The centre specialises in research on zoonotic diseases -- ones which animals can transmit to humans -- and Dr Kousoulas said his researchers had been focussing on the H1N1 virus.

"If the avian flu and human flu infect a pig, the pig becomes a mixing vessel. The viruses mix in the pig, and a new virus comes out," he said. "Because it changes so fast, it is highly possible that a new virus evolves that is highly virulent in humans."

Companies that produce vaccines were now faced with a dilemma over whether they should produce vaccines for seasonal flu, swine flu or both, Dr Kousoulas said.

"If we produce both vaccines, then we will have to produce much less of each, which means not everybody could be immunized," he said.

Another fear was that swine flu would mutate so much that the new vaccine would be useless by the time seasonal flu returned to North America in the New Zealand spring, he said.

"Now we're all holding our breath to see what happens in the Southern Hemisphere with the swine flu and what happens in the (American autumn)," Dr Kousoulas said.

He said that BIOMMED was looking into where the swine flue actually originated, and that appeared to be in either New Zealand or China.

The research centre had $US10 million in funding from the US National Institutes of Health to create a centre for experimental infectious disease research.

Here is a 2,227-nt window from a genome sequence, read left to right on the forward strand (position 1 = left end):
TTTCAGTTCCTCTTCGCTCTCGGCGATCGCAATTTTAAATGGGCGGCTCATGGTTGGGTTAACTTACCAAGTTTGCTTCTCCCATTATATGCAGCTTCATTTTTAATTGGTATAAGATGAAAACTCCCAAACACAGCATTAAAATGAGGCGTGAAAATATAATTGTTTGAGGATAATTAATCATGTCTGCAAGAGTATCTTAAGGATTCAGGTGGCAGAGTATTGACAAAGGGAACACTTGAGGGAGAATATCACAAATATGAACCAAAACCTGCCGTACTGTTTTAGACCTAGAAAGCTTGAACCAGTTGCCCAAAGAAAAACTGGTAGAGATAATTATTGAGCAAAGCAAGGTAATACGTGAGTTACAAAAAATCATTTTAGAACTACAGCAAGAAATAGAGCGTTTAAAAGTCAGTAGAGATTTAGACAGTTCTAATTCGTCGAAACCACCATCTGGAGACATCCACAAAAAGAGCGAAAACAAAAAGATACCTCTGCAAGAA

"We're interested in every virus or bacterium that could infect animals or a human," he said.

A New Zealand virologist, Dr Richard Webby, of St. Jude Children's Research Hospital in Memphis, director of the World Health Organisation's collaborating centre for studies on the ecology of influenza viruses in animals and birds, has previously confirmed the A(H1N1) pandemic virus was specifically a swine virus.

Other researchers have shown that some of the eight segments that make up the swine flu virus were related to influenza viruses found in swine, both in North America and Eurasia, and that segments from the North American lineage, were related to a swine virus isolated in 1998 that was a triple reassortment of avian, swine and human viruses.

Dr Kousoulas' team has separately been studying effectiveness of novel drugs against swine flu, using a virulent H1N1 strain which caused a severe outbreak in 1930 as a surrogate for the current influenza.